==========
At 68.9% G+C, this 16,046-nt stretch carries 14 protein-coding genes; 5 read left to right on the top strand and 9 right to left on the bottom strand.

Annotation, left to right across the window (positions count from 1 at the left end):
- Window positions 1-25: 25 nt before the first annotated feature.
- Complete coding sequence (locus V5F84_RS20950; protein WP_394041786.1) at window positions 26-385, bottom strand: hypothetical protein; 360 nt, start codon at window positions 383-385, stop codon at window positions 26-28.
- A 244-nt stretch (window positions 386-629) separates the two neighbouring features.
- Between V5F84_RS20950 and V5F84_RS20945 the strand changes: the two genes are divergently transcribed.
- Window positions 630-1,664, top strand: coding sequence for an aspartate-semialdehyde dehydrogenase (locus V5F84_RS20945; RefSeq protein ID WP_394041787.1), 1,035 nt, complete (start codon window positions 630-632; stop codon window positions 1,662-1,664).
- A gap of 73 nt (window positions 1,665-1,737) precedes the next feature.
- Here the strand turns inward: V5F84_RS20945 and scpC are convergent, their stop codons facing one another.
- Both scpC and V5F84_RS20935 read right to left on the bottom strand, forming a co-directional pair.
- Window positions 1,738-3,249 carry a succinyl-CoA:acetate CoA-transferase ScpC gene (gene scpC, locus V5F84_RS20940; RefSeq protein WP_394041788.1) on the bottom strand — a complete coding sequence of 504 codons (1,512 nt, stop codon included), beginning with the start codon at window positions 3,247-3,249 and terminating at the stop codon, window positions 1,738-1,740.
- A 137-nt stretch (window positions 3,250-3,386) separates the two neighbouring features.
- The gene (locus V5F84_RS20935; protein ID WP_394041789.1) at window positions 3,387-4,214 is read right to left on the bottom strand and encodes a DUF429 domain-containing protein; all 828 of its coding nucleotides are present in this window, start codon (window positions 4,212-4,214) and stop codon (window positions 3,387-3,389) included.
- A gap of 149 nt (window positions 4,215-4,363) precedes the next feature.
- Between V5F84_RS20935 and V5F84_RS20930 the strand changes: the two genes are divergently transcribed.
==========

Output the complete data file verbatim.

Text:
At 68.9% G+C, this 16,046-nt stretch carries 14 protein-coding genes; 5 read left to right on the top strand and 9 right to left on the bottom strand.

Annotation, left to right across the window (positions count from 1 at the left end):
- Window positions 1-25: 25 nt before the first annotated feature.
- Complete coding sequence (locus V5F84_RS20950; protein WP_394041786.1) at window positions 26-385, bottom strand: hypothetical protein; 360 nt, start codon at window positions 383-385, stop codon at window positions 26-28.
- A 244-nt stretch (window positions 386-629) separates the two neighbouring features.
- Between V5F84_RS20950 and V5F84_RS20945 the strand changes: the two genes are divergently transcribed.
- Window positions 630-1,664, top strand: coding sequence for an aspartate-semialdehyde dehydrogenase (locus V5F84_RS20945; RefSeq protein ID WP_394041787.1), 1,035 nt, complete (start codon window positions 630-632; stop codon window positions 1,662-1,664).
- A gap of 73 nt (window positions 1,665-1,737) precedes the next feature.
- Here the strand turns inward: V5F84_RS20945 and scpC are convergent, their stop codons facing one another.
- Both scpC and V5F84_RS20935 read right to left on the bottom strand, forming a co-directional pair.
- Window positions 1,738-3,249 carry a succinyl-CoA:acetate CoA-transferase ScpC gene (gene scpC, locus V5F84_RS20940; RefSeq protein WP_394041788.1) on the bottom strand — a complete coding sequence of 504 codons (1,512 nt, stop codon included), beginning with the start codon at window positions 3,247-3,249 and terminating at the stop codon, window positions 1,738-1,740.
- A 137-nt stretch (window positions 3,250-3,386) separates the two neighbouring features.
- The gene (locus V5F84_RS20935; protein ID WP_394041789.1) at window positions 3,387-4,214 is read right to left on the bottom strand and encodes a DUF429 domain-containing protein; all 828 of its coding nucleotides are present in this window, start codon (window positions 4,212-4,214) and stop codon (window positions 3,387-3,389) included.
- A gap of 149 nt (window positions 4,215-4,363) precedes the next feature.
- Between V5F84_RS20935 and V5F84_RS20930 the strand changes: the two genes are divergently transcribed.